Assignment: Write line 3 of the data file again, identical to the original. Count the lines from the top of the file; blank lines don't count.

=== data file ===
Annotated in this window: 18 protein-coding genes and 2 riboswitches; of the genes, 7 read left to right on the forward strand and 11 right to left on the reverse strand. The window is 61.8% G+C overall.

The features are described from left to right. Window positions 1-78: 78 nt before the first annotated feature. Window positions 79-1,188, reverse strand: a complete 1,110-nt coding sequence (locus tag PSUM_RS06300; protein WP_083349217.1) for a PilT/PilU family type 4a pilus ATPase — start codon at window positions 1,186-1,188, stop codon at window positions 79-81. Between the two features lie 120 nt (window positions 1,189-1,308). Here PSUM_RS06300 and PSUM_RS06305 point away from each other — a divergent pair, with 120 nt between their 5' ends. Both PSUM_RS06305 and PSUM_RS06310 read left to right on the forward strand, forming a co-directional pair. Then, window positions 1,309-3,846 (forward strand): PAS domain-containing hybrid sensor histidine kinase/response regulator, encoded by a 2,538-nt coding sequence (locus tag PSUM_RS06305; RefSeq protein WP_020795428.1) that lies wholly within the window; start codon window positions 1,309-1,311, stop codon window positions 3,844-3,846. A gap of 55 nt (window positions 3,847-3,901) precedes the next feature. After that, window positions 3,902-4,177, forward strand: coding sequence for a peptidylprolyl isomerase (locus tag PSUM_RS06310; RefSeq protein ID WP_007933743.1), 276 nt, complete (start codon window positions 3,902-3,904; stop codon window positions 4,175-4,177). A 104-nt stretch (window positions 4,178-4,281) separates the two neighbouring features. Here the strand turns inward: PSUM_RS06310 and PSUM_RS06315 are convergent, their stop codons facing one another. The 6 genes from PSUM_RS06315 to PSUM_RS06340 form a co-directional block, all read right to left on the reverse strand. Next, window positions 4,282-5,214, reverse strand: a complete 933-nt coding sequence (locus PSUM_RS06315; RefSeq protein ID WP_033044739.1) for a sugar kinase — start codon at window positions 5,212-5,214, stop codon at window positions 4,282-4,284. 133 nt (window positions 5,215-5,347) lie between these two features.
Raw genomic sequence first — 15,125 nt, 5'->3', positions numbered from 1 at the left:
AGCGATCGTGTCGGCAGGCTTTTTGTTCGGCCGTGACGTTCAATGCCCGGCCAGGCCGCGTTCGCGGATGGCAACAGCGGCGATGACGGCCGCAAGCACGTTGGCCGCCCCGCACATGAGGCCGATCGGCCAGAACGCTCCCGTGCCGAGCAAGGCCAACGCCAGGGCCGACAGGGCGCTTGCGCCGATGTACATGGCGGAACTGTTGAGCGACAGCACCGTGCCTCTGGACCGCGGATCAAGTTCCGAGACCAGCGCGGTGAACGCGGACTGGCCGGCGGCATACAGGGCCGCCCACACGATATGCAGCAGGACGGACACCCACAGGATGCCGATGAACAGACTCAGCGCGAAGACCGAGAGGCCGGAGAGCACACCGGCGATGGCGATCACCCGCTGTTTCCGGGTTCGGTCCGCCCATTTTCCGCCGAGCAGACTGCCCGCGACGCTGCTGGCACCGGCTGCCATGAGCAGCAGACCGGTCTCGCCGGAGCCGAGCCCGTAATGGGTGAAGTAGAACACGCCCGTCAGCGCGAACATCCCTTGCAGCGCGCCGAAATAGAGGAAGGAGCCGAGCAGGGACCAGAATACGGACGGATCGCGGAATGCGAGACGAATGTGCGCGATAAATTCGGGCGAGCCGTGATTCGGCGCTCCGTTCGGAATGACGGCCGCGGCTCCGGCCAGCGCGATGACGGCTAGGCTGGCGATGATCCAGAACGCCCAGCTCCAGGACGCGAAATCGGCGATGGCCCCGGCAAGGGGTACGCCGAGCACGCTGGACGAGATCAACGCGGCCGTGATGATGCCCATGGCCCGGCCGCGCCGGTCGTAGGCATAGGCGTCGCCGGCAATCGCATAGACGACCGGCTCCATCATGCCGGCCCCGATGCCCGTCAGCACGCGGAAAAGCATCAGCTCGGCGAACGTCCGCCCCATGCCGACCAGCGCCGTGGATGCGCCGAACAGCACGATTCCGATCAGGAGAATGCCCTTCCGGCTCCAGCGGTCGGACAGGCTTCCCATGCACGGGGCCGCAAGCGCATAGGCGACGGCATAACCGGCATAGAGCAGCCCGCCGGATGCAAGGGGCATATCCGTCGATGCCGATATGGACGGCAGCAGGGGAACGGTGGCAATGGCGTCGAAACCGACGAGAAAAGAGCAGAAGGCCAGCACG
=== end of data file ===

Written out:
Raw genomic sequence first — 15,125 nt, 5'->3', positions numbered from 1 at the left: